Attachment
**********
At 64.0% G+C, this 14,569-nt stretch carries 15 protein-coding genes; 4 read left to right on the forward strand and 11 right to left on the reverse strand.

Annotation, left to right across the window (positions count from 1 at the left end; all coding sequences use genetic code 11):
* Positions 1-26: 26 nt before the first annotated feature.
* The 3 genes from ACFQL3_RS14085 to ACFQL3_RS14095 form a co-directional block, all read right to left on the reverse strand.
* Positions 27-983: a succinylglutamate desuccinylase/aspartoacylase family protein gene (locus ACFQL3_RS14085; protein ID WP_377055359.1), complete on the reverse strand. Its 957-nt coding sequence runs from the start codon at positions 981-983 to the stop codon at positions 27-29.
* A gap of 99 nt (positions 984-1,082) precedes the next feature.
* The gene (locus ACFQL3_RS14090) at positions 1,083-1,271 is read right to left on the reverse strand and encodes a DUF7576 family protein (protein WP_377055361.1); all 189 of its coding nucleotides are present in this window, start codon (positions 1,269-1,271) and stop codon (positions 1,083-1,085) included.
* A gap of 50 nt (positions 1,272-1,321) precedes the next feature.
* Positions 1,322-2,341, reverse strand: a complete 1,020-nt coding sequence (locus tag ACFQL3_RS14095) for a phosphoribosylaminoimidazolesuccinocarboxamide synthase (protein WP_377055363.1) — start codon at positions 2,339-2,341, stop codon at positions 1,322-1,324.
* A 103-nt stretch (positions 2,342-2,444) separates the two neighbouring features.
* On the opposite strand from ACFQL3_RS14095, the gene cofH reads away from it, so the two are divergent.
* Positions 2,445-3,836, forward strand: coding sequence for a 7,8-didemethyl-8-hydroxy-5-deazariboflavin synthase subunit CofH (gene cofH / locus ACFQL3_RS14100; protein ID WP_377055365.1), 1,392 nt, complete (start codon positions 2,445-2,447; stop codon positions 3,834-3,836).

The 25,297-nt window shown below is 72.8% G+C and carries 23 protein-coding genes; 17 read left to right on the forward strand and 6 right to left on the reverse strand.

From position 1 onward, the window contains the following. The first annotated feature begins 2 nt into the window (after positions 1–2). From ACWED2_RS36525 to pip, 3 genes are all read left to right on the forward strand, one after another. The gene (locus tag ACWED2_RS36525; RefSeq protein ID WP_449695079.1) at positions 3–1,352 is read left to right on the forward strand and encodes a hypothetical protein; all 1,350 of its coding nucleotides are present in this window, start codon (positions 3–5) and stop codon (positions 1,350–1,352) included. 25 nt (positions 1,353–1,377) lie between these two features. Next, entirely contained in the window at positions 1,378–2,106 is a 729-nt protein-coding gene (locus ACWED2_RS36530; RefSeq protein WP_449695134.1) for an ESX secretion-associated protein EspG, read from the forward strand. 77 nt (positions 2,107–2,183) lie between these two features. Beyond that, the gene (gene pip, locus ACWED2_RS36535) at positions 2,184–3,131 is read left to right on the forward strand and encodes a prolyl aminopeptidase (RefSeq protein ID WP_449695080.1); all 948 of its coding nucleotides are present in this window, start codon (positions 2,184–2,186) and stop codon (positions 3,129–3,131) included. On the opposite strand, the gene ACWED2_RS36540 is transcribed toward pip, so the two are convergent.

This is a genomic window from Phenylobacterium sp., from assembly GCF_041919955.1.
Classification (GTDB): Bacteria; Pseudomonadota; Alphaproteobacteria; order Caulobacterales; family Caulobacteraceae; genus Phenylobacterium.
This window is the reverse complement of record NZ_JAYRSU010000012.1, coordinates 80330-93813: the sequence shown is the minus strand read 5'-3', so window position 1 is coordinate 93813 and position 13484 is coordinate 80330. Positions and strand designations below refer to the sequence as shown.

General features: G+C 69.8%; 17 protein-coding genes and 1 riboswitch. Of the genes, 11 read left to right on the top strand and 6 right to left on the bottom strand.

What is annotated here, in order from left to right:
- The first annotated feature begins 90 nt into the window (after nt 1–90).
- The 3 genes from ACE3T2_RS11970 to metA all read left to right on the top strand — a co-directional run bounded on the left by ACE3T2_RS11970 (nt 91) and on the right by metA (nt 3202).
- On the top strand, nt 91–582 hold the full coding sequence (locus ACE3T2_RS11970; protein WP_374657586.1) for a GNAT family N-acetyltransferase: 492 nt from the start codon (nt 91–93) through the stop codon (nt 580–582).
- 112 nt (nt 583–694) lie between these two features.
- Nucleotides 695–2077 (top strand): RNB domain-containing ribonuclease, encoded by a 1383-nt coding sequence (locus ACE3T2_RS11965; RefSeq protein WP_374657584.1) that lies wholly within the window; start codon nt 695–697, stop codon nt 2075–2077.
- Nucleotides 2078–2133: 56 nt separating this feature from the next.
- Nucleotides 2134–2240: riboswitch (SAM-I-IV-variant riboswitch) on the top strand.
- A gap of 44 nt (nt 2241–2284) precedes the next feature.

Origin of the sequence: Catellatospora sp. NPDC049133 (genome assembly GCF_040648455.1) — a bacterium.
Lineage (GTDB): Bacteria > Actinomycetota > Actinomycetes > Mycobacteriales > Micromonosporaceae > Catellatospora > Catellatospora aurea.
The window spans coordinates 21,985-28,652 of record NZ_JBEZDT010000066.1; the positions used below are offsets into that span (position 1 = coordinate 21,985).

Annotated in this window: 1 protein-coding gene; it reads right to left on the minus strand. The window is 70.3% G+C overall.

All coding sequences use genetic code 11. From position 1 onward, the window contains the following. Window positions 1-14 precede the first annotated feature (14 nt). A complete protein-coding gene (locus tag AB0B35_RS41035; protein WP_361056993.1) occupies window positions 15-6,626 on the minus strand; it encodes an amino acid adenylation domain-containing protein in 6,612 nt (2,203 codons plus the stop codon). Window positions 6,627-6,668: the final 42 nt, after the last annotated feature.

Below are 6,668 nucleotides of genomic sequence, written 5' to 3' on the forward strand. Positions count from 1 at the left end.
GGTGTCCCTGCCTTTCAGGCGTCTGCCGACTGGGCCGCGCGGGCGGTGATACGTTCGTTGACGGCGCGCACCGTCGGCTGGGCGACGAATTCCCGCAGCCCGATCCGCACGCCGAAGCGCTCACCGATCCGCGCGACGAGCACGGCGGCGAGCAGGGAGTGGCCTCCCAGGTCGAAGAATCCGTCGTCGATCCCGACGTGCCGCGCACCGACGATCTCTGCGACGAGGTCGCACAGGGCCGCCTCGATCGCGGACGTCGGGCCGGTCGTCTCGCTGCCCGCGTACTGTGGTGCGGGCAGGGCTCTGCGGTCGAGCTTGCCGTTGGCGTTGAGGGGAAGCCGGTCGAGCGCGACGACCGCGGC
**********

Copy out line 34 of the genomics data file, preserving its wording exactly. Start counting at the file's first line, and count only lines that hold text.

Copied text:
GGTGTCCCTGCCTTTCAGGCGTCTGCCGACTGGGCCGCGCGGGCGGTGATACGTTCGTTGACGGCGCGCACCGTCGGCTGGGCGACGAATTCCCGCAGCCCGATCCGCACGCCGAAGCGCTCACCGATCCGCGCGACGAGCACGGCGGCGAGCAGGGAGTGGCCTCCCAGGTCGAAGAATCCGTCGTCGATCCCGACGTGCCGCGCACCGACGATCTCTGCGACGAGGTCGCACAGGGCCGCCTCGATCGCGGACGTCGGGCCGGTCGTCTCGCTGCCCGCGTACTGTGGTGCGGGCAGGGCTCTGCGGTCGAGCTTGCCGTTGGCGTTGAGGGGAAGCCGGTCGAGCGCGACGACCGCGGC